Technologies follow a natural gestation and adoption cycle. We're still in our infancy. You actually are early! I know it doesn’t feel that way because people don’t view things in Fourth Turning-style cycles, they view them with quarterly-earnings-esque myopia. Don’t be a Paul Krugman.

You shouldn't be surprised an infant cries. Criticizing it shows you don’t understand what he is or will become. He can’t do much yet. He kind of sucks and is inefficient. “What kind of person is this? He can’t talk and shits his pants constantly! Throw him out he’s no good.” This is the same energy I hear when I see DeFi criticisms with PEPE coin infatuation and monkey pictures used as a fallacy of composition to smear our entire industry. Infants grow up. YOU ARE VERY EARLY.

To quote the king: technology tends to automate workers at the periphery, but blockchains automate the center. Entities formerly required for communication and commerce are no longer necessary with blockchains. Uber is just a middleman, it's the driver I want to speak to.

Without that middleman cut, this means costs for both users and onchain businesses will be much lower compared to their old-economy counterparts. DeFi will facilitate financial services in places previously not economically viable. A business becomes viable when the capex to get it running and opex to maintain it goes from $40M to $4M. You can create a DeFi app with a handful of devs, try standing up an old-economy company that way. Uniswap vs Coinbase. Who is going to have better margins at scale?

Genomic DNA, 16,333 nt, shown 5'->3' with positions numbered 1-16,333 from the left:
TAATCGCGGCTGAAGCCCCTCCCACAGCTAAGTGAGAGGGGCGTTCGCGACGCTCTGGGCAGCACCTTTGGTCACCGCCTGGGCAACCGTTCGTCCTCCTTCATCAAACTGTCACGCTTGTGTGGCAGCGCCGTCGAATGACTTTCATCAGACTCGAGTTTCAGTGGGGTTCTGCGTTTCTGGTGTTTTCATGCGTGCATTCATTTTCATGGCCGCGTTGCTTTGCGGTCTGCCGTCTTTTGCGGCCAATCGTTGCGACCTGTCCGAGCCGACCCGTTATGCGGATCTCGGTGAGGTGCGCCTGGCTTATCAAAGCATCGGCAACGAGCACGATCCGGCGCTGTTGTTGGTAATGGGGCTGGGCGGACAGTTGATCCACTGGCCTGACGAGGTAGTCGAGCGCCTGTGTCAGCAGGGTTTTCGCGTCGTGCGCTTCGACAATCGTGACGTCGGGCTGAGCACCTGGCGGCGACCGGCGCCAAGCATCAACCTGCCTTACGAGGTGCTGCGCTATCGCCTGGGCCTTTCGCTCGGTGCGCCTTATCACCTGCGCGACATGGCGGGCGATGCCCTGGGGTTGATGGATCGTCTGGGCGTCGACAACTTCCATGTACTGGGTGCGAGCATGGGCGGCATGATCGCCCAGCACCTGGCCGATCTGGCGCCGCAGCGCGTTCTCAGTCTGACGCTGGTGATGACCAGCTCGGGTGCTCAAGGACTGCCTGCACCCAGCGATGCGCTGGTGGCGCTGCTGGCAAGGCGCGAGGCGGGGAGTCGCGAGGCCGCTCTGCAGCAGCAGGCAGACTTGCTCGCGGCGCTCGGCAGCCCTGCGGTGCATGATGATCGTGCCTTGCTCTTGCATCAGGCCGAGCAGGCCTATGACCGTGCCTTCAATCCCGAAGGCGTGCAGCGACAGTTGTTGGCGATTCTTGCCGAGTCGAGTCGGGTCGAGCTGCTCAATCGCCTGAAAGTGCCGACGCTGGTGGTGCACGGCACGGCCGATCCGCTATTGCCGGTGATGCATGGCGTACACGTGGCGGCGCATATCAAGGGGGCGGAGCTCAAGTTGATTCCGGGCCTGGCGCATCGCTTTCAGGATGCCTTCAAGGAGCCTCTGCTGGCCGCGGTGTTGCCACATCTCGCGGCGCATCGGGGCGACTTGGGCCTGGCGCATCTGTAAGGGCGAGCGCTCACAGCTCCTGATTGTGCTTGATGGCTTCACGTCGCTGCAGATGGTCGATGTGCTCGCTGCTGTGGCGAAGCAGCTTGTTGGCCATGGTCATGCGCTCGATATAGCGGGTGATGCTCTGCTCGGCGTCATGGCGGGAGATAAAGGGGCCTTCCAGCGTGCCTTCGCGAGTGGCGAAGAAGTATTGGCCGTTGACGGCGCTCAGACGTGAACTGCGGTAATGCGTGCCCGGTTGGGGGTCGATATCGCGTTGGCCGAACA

If the ROI is there, investment will be made. DeFi is an unalloyed good for everyone and especially underserved populations, as a previously uneconomic investment now may have a positive NPV. DeFi facilitates commerce more cheaply and with improved hardness than the financial system that came before us.

Please like and share if you enjoyed!

Atoms, Institutions, Blockchains

Leave a Reply

Your email address will not be published. Required fields are marked *

Follow the Rabbit
Receive the best content about DeFi, crypto markets and economy trends. No spam - just the good stuff
Follow the Rabbit
Receive the best content about DeFi, crypto markets and economy trends. No spam - just the good stuff
Follow the Rabbit. Receive the best content in your inbox
Follow the Rabbit. Receive the best content in your inbox
Scroll to Top